When you are called upon to give an impromptu speech to a room full of Koreans, the element of surprise can be a bit nerve wracking. Just as I was beginning to get comfortable at last night's staff dinner, I heard my name leaving the head teacher's mouth as my co-workers urged me to move to the front of the room. There I stood in a line of about five other teachers. At first I thought, okay, I'll just have to give a bow when they call my name, but THEN the microphone started to be passed and I was second in line.  "Shit, what am I expected to say?" I scurried back to my co-teacher and whispered, "Jiyoung, what am I supposed to talk about?" She just nudged me and said,  "Whatever you want!" Really? Whatever I want? Well if that's the case... "Have you guys heard about the new wolverine movie coming out?" No, but seriously  I don't even know what kind of speech this is supposed to be and none of these people will even know what I'm saying!   Being that it was an end of the year dinner and many teachers would be moving on to new schools, I assumed it should be some sort of goodbye speech.  I listened as the teacher before me gave her own short speech and I smiled and nodded accordingly (truth be told... I had no idea what she was saying.) While I waited, anticipating what would come next, I tried to calm my nerves but before I knew it I had a microphone in my hand.  I started off by saying thank you to everyone (simple and easy to understand) and told them how very grateful I am to the staff and students at Yeon Ji for always being so kind and welcoming. They helped make my year here a wonderful experience. While speaking, I tried hard to hold back my tears. I quickly went from a nervous mess to an emotional basket case.  "Don't do it Rachel... DO NOT CRY." I succeeded in getting through it, and as expected, everyone smiled, nodded and clapped. Even if they didn't understand me word for word, I still believe that knew what I was trying to say.  Back to my seat I trotted and thought to myself, "harmless enough, task completed, eh, that wasn't so bad, and also... man I am NOT going to miss those kinds of surprises."

Once the speeches ended, the feast began and the soju started flowing.  This has always been a somewhat strange experience for me.  In America, if you are a teacher, the last thing you want is for your principal to discover you taking shots at a local bar. In Korea, you slam them back WITH your principal and it is disrespectful to decline. Culture shock 101: this is not a trick, you will not get fired, but you will move up on the social ladder at work.  Over time I have become accustom to this; I know that Korea is a big drinking culture, and it's actually quite enjoyable to let loose with your coworkers.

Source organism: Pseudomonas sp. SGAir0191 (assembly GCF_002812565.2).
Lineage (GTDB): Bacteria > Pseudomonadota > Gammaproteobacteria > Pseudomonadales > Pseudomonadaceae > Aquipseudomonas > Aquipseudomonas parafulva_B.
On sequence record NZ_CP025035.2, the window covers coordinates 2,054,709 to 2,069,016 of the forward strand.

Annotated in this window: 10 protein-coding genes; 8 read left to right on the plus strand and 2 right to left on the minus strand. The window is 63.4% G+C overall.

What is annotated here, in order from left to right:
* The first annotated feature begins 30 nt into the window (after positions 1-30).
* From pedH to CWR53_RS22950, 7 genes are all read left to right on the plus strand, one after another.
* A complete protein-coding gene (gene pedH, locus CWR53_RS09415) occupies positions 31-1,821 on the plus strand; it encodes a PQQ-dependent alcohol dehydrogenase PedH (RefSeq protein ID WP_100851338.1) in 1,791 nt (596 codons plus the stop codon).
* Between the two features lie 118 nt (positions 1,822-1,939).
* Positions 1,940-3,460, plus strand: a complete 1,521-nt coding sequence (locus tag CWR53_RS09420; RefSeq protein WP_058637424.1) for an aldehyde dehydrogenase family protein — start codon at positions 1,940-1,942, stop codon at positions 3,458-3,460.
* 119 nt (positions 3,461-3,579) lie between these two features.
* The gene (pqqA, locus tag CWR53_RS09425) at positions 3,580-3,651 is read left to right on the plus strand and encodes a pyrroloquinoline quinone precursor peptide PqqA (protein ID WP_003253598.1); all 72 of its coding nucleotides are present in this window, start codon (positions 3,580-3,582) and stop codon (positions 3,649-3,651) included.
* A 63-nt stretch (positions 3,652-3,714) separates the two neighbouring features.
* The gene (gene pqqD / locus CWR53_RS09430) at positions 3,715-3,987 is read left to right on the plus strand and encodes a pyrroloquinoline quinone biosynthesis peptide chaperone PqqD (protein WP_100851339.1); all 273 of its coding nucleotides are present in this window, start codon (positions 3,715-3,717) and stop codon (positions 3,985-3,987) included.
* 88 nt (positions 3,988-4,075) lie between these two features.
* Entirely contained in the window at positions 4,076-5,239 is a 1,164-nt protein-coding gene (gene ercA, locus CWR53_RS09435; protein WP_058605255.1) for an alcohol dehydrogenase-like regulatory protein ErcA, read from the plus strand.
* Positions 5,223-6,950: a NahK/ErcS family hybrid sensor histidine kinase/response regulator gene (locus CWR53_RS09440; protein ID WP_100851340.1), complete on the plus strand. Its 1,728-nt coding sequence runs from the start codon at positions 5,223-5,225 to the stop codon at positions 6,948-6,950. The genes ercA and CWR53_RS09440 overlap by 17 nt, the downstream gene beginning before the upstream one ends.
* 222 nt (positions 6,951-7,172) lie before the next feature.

Korean dinning and drinking is something I'm really going to miss when I go back to America.  Surely I can find a place to grub on some Korean and without a doubt I will be drinking with my friends and family at home.  However, it's the WAY it's done in Korea that I really love and it's experiencing it with Korean people that I sincerely enjoy.  Going out to a traditional Korean dinner and being the only foreigner there is a pretty special experience.  Everyone wants to teach you something, whether it's how to hold a shot glass when accepting soju from your elders, or how to wrap your galbi with raddish peels.  There is a way to eat everything and there is a way to accept and pour drinks. As I sat at my table, surrounded by the people who have become my coworkers and friends over the past year, a sense of fondness and appreciation overwhelmed me. I brought myself to Korea but these people brought Korean culture to me. In that moment, I felt as though I was having an out of body experience. I saw everything going on around me, but the only thing I could hear were my thoughts. I looked around at everyone smiling and clanking their glasses while the green bottle got passed from person to person. Sadness crept into my lungs.  I thought back to my first staff dinner and remembered this exact moment being one of my first big cultural experiences only 12 short months ago. "I am so lucky," I thought to myself, and I meant it.  I have been truly blessed to have been able to be a part of this culture, and what a wonderfully rich culture it is. I am so proud to have spent one year here. As my thoughts enveloped me, I masked my sadness, held tight to my appreciation, brought myself back into the moment, and shared another shot with my friends at the table.